I don’t watch American Idol. I’ll readily admit that it’s a timely concept that hopefully can breathe life into the moribund music industry. But growing up in a family of performers with a house full of “voice students in training” taught me to run from sounds that hurt my ears. But what caught my attention here wasn’t the talent, or lack thereof, but the fact that contestant Sanjaya has become the unwitting hero of an anti-AmIdol movement. The “social” part of “social media” has been gamed. Again.
Home grown site Vote For The Worst has decided that American Idol is bad, that contestants are misled, and that winners are picked early. All potentially true …. I really don’t know …. but not the point of this note. Contestant Sanjaya, according to many, has survived thus far apparently due solely to his lack of talent, courtesy of the above website, which hopes to skew the results for its own reasons. We’ve come to understand that Howard Stern, the paragon of taste in 21st Century America, has endorsed the site. Simon Cowell, who needs little introduction from me, apparently has threatened to quit the show if Sanjaya wins the contest.
Any time we offer ourselves up to the masses …. especially in this age of anonymity coupled with low barriers to participation …. we take the risk that those with dubious motives will manipulate the system purely for the sake of manipulating the system. The Z List experiment on Squidoo illustrates this point pretty well.
Recent discussions on anonymity have been flying thick around the blogosphere, particularly in Kathy Sierra’s well reported situation, so I won’t reiterate those facts here as others have done a good job before me. Needless to say, she has my sympathies and support. American Idol’s problems pale in comparison to the severity in this case, but I find that both strike the same nerve.
In response to these types of persistent problems, many have begun calling for a code of conduct for the blogosphere. This isn’t the problem, in my opinion. People who would adhere to such a code of behavior aren’t the people making trouble. Anonymity, low involvement and low barriers to participate are the most tangible problems.
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> Putting your faith in the hands of an anonymous group of unseen people with high speed connections, no dog in your hunt and time on their hands may not always give you what you want. This is probably why self-policing boards are successful and why Sanjaya is now a household word.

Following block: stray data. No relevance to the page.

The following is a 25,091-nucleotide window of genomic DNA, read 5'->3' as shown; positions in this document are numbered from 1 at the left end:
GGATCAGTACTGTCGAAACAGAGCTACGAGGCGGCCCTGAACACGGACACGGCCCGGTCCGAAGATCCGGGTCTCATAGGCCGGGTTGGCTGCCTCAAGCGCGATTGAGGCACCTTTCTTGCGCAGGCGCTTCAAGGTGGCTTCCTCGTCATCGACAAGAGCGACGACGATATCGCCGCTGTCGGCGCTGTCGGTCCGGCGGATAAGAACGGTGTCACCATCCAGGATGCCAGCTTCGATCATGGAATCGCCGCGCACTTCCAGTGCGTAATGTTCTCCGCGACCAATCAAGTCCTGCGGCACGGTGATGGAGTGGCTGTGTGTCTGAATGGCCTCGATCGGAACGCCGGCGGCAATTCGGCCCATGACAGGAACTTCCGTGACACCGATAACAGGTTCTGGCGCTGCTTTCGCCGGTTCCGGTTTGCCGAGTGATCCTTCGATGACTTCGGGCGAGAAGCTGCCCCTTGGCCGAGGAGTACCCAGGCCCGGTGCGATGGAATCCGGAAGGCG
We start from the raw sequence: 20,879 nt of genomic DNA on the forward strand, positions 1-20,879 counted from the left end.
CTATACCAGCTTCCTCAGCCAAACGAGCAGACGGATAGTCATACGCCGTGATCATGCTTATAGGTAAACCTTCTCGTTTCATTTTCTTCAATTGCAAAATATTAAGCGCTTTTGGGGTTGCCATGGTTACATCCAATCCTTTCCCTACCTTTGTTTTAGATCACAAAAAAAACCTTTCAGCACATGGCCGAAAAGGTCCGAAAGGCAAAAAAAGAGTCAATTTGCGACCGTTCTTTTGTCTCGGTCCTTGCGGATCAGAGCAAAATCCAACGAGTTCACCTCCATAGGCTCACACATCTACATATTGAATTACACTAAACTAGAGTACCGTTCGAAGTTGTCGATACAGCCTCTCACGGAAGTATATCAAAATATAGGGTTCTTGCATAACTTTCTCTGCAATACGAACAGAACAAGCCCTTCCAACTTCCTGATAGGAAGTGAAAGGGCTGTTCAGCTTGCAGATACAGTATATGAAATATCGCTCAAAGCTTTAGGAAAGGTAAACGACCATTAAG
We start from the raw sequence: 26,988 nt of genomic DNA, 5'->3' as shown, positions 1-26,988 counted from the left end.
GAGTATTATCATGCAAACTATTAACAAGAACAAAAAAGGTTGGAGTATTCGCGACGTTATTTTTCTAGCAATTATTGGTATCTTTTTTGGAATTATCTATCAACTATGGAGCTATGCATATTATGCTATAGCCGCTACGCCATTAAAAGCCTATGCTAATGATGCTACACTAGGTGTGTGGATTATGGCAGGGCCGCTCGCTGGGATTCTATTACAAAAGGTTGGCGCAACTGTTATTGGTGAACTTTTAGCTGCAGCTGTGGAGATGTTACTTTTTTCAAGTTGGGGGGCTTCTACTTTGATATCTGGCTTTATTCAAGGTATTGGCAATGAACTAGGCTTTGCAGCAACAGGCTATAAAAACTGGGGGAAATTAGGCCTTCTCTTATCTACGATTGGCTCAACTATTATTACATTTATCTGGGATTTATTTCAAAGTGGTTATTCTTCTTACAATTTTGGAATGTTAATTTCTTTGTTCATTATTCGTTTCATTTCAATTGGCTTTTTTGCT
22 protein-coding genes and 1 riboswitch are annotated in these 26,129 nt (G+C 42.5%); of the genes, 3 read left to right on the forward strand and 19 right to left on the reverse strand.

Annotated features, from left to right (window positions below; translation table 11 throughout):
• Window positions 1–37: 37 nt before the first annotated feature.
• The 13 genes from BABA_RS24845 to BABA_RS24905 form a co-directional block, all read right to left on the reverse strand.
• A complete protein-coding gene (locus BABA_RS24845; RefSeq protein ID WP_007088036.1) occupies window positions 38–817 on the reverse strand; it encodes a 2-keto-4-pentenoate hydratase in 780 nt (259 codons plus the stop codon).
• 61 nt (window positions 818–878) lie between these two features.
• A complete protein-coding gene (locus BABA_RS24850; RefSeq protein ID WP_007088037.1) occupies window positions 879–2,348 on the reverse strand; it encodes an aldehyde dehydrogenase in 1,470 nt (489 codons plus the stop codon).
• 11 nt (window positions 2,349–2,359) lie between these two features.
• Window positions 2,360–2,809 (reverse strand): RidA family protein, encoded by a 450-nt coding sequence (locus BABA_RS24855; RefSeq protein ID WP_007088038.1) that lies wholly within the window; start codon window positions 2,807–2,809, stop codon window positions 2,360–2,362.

> If a disaffected consumer …. or, heaven forbid, a competitor …. gets a hold of an online promotion, research project, or open forum upon which we are planning to make concrete business decisions, we’re going to end up in a bad place. Let’s take this into consideration up front. The old days of mall intercepts and focus groups dealt with this problem very effectively; the internet, for all its speed and convenience, isn’t as airtight as eye to eye contact when it comes to getting unadulterated feedback.
> Simon shouldn’t quit. But he should think carefully about how to change the voting process on American Idol. If we were in Simon’s place, we’d be smart to do the same.
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It’s not that we can’t trust our customers anymore — these we can probably trust because they care about the results. Complete strangers and Howard Stern fans, on the other hand, might not be the brand stewards we hoped they’d be. Perhaps it all comes down to the personal involvement of your audience.
If the downside of social media is represented by lurkers looking to maliciously drag your project off into the weeds, then it stands to reason that the upside should be the cultivation of highly motivated, passionate and involved communities. How we nurture these communities and what checks and balances we place upon them deserve more attention as we build our next generation plans.